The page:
But late in 2016 she moved her orbit from Monaco to London, where she continues to represent Mr. Rybolovlev, and has created a boutique law firm. She remains the president of the ballet and a board member of the soccer team.
As part of the influence peddling investigation, searches were conducted last year of the home of Mr. Narmino, the justice minister, and the Monaco Red Cross, where he remains a vice-president.
The investigation is also reviewing whether the soccer team used its popularity to become chummy with the Monaco authorities. A former Monaco policeman has told the investigators that as many as 25 law enforcement officials obtained pairs of free V.I.P. season passes valued at about $16,000 a pair, according to a transcript of his account. Mr. Rybolovlev’s representatives say courtesy passes are an established practice in the league.
The investigation grew out of an invasion of privacy complaint that was lodged against Mr. Rybolovlev and Ms. Bersheda in 2015 by Tania Rappo, a resident of Monaco who was once a close friend of Mr. Rybolovlev. Ms. Rappo accused Ms. Bersheda of illegally recording their personal conversation at Mr. Rybolovlev’s Monte Carlo penthouse in 2015.
Ms. Bersheda insists she was only aiding the Bouvier investigation because Ms. Rappo had assisted on some of the disputed art sales. Ms. Bersheda turned over her phone to the Monaco authorities to confirm that the conversation had not been edited. She objects to the fact that the police then also scrutinized her erased text messages.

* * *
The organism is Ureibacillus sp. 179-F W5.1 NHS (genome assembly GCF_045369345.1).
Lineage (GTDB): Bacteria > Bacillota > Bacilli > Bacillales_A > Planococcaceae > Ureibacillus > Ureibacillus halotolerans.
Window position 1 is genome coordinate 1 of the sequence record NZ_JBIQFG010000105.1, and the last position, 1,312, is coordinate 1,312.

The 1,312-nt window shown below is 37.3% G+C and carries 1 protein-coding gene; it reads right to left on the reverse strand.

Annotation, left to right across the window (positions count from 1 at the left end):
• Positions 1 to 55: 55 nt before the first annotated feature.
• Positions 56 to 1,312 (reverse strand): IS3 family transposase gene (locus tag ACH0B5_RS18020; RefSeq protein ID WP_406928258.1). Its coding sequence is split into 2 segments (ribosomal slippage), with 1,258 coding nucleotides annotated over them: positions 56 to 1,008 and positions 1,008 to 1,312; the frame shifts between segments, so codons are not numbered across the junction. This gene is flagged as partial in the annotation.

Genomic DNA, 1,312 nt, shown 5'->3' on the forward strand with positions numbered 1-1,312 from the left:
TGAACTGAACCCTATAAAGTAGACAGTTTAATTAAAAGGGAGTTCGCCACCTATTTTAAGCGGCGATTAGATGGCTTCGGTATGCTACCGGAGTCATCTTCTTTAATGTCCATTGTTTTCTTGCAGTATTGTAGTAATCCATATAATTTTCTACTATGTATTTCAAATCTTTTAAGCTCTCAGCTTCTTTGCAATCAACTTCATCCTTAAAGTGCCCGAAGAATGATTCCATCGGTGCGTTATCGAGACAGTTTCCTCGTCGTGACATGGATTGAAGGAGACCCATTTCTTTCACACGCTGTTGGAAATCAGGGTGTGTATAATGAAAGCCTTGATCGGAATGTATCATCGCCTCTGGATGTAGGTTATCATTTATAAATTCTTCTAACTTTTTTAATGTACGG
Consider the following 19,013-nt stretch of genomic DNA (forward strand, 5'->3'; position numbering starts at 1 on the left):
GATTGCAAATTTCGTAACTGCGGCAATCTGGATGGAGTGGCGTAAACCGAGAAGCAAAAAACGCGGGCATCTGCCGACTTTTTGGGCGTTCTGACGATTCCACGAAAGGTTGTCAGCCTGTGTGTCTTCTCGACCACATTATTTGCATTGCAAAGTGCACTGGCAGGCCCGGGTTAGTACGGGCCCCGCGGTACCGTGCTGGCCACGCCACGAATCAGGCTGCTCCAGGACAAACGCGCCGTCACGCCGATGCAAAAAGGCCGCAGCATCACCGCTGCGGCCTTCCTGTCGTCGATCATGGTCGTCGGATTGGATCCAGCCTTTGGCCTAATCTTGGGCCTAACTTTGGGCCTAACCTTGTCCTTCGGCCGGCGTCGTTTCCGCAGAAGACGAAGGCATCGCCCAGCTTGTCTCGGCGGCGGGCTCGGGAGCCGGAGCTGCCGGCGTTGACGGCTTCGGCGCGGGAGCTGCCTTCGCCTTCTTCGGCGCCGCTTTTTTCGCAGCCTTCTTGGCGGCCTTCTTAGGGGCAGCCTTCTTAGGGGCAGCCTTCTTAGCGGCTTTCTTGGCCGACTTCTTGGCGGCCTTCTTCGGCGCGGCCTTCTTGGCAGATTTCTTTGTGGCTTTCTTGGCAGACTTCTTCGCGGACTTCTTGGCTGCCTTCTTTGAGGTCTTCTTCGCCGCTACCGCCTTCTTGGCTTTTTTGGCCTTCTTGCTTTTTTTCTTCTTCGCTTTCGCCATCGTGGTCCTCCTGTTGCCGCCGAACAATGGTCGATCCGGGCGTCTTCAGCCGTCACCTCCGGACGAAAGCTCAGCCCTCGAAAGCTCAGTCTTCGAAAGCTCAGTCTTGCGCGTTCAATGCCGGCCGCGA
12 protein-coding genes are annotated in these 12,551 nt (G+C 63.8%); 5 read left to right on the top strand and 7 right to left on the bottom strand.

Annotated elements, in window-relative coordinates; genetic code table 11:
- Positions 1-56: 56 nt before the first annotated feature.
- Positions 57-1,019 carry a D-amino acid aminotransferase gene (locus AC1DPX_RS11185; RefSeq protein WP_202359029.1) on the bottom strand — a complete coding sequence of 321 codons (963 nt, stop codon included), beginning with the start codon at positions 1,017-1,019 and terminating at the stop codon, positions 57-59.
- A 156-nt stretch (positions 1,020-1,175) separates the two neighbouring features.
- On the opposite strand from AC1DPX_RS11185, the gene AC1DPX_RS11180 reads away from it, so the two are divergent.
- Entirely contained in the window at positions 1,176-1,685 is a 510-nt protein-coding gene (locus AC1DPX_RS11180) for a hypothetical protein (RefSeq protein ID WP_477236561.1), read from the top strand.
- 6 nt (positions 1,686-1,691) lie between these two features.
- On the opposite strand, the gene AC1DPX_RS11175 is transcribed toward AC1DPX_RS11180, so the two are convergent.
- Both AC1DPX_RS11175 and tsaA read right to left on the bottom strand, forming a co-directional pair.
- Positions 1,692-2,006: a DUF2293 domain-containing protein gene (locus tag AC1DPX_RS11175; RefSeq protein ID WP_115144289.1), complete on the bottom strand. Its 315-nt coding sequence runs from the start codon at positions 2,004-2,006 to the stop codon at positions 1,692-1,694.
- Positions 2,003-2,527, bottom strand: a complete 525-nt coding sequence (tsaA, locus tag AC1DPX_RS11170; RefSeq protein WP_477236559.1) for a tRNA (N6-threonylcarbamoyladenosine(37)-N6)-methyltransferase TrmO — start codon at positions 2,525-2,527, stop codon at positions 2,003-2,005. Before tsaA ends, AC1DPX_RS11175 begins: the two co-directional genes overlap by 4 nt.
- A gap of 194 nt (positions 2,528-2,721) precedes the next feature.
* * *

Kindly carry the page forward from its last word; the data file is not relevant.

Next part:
“It is shocking that the same authorities subsequently used my phone for unrelated purposes, flagrantly breaching procedural rules, my own privacy and the legal privilege I enjoy as a lawyer,” she said.
Mr. Rybolovlev has challenged the scrutiny of his lawyer’s private telephone in court, but so far the rulings have gone against him.
Mr. Bouvier’s lawyer in Monaco, Frank Michel, said that some people would like the influence peddling investigation to shut down soon.
“I don’t know how powerful Rybolovlev is now,” he said. “This is precisely the reason for the investigation. There are many elements that lead us to believe there is a system of corruption, not only with one official, but a general system.”
Mr. Rybolovlev’s jet-setting absences from Monaco have fueled speculation that he plans to decamp and preside over a team, in another country — perhaps Italy. His representatives steadfastly deny the reports. Mr. Rybolovlev declared his fealty during an interview with a French television channel this summer, “I love this club and the principality.”
Sergey Chernitsyn, an adviser to Mr. Rybolovlev, has said repeatedly that Mr. Rybolovlev is satisfied with his Monaco penthouse, purchased for a reported 300 million euros and newly renovated this year.
“He likes the place. He is happy,” Mr. Chernitsyn said, adding in regard to the penthouse, “As always in business, if somebody comes and proposes — let us say one billion euros — in theory it could be discussed.”
Originally published by Doreen Carvajal at The New York Times